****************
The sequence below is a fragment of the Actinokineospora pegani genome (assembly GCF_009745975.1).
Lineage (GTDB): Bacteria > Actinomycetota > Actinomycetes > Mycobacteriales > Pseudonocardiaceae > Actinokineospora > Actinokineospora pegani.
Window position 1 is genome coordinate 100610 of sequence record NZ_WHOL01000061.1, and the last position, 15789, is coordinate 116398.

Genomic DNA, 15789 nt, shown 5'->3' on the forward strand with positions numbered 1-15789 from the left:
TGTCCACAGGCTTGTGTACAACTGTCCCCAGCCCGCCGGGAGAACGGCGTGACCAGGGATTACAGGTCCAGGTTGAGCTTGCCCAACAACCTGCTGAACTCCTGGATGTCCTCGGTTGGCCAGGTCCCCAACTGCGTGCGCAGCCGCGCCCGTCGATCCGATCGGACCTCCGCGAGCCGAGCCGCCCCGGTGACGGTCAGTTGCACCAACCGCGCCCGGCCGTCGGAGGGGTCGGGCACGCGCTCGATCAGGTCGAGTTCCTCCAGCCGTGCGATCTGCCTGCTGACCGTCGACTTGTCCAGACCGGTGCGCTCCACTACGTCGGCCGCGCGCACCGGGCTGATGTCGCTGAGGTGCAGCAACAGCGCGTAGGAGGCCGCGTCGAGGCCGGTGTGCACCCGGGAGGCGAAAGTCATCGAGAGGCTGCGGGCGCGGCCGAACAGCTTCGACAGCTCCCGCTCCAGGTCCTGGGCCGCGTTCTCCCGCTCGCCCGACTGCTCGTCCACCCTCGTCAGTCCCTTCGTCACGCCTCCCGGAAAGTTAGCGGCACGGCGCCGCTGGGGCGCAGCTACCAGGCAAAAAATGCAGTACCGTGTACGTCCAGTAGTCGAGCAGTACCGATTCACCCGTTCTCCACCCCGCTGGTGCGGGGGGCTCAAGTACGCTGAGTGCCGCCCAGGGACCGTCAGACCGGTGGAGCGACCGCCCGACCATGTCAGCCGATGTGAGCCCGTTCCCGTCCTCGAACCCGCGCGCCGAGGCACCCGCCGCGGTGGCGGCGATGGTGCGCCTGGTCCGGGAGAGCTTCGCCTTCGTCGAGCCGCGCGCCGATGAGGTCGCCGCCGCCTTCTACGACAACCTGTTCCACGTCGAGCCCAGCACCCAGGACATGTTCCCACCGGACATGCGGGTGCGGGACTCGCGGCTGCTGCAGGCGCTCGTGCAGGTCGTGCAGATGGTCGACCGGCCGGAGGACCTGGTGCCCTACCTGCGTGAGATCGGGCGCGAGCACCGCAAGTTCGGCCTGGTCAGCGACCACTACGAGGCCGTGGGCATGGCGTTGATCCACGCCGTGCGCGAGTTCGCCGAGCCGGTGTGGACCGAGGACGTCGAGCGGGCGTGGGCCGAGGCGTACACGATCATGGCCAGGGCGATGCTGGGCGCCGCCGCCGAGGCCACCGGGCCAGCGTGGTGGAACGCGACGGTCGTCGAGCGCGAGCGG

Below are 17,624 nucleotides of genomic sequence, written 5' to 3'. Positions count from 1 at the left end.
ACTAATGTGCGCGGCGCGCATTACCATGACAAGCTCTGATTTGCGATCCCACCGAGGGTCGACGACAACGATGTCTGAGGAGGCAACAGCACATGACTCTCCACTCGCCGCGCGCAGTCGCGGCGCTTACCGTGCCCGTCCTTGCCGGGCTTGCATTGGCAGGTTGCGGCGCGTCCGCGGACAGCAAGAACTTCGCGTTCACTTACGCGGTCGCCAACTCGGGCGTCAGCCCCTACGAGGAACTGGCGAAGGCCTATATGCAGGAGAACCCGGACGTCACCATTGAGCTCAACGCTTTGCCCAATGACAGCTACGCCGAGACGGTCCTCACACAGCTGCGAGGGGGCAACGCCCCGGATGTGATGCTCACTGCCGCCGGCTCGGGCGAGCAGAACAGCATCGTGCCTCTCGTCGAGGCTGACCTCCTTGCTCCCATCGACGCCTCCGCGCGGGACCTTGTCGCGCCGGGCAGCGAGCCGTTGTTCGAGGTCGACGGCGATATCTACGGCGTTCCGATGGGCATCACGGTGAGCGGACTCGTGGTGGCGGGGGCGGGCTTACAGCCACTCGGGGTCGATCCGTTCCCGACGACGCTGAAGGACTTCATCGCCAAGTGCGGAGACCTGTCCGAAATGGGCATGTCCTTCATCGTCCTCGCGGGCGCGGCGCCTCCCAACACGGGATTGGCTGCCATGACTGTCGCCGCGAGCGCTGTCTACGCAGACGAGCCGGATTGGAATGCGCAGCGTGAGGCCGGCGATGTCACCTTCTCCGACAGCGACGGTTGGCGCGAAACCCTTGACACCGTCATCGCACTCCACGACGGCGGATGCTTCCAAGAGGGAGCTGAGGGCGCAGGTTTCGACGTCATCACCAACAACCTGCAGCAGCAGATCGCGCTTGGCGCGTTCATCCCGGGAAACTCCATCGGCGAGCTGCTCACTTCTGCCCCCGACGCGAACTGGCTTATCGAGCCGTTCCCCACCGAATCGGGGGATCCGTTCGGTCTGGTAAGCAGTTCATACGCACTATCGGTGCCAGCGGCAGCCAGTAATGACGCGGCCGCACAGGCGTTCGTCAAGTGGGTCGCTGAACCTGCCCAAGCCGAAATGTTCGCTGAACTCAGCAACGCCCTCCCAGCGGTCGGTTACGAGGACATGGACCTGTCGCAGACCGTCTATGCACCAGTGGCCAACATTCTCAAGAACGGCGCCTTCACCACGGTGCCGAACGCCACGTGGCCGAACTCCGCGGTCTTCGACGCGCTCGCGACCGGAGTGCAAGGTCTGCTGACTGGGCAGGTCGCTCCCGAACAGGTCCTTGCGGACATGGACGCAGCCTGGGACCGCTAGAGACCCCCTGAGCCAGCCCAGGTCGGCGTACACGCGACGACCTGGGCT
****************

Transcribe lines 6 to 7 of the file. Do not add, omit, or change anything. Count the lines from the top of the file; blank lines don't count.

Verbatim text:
Below are 17,624 nucleotides of genomic sequence, written 5' to 3'. Positions count from 1 at the left end.
ACTAATGTGCGCGGCGCGCATTACCATGACAAGCTCTGATTTGCGATCCCACCGAGGGTCGACGACAACGATGTCTGAGGAGGCAACAGCACATGACTCTCCACTCGCCGCGCGCAGTCGCGGCGCTTACCGTGCCCGTCCTTGCCGGGCTTGCATTGGCAGGTTGCGGCGCGTCCGCGGACAGCAAGAACTTCGCGTTCACTTACGCGGTCGCCAACTCGGGCGTCAGCCCCTACGAGGAACTGGCGAAGGCCTATATGCAGGAGAACCCGGACGTCACCATTGAGCTCAACGCTTTGCCCAATGACAGCTACGCCGAGACGGTCCTCACACAGCTGCGAGGGGGCAACGCCCCGGATGTGATGCTCACTGCCGCCGGCTCGGGCGAGCAGAACAGCATCGTGCCTCTCGTCGAGGCTGACCTCCTTGCTCCCATCGACGCCTCCGCGCGGGACCTTGTCGCGCCGGGCAGCGAGCCGTTGTTCGAGGTCGACGGCGATATCTACGGCGTTCCGATGGGCATCACGGTGAGCGGACTCGTGGTGGCGGGGGCGGGCTTACAGCCACTCGGGGTCGATCCGTTCCCGACGACGCTGAAGGACTTCATCGCCAAGTGCGGAGACCTGTCCGAAATGGGCATGTCCTTCATCGTCCTCGCGGGCGCGGCGCCTCCCAACACGGGATTGGCTGCCATGACTGTCGCCGCGAGCGCTGTCTACGCAGACGAGCCGGATTGGAATGCGCAGCGTGAGGCCGGCGATGTCACCTTCTCCGACAGCGACGGTTGGCGCGAAACCCTTGACACCGTCATCGCACTCCACGACGGCGGATGCTTCCAAGAGGGAGCTGAGGGCGCAGGTTTCGACGTCATCACCAACAACCTGCAGCAGCAGATCGCGCTTGGCGCGTTCATCCCGGGAAACTCCATCGGCGAGCTGCTCACTTCTGCCCCCGACGCGAACTGGCTTATCGAGCCGTTCCCCACCGAATCGGGGGATCCGTTCGGTCTGGTAAGCAGTTCATACGCACTATCGGTGCCAGCGGCAGCCAGTAATGACGCGGCCGCACAGGCGTTCGTCAAGTGGGTCGCTGAACCTGCCCAAGCCGAAATGTTCGCTGAACTCAGCAACGCCCTCCCAGCGGTCGGTTACGAGGACATGGACCTGTCGCAGACCGTCTATGCACCAGTGGCCAACATTCTCAAGAACGGCGCCTTCACCACGGTGCCGAACGCCACGTGGCCGAACTCCGCGGTCTTCGACGCGCTCGCGACCGGAGTGCAAGGTCTGCTGACTGGGCAGGTCGCTCCCGAACAGGTCCTTGCGGACATGGACGCAGCCTGGGACCGCTAGAGACCCCCTGAGCCAGCCCAGGTCGGCGTACACGCGACGACCTGGGCT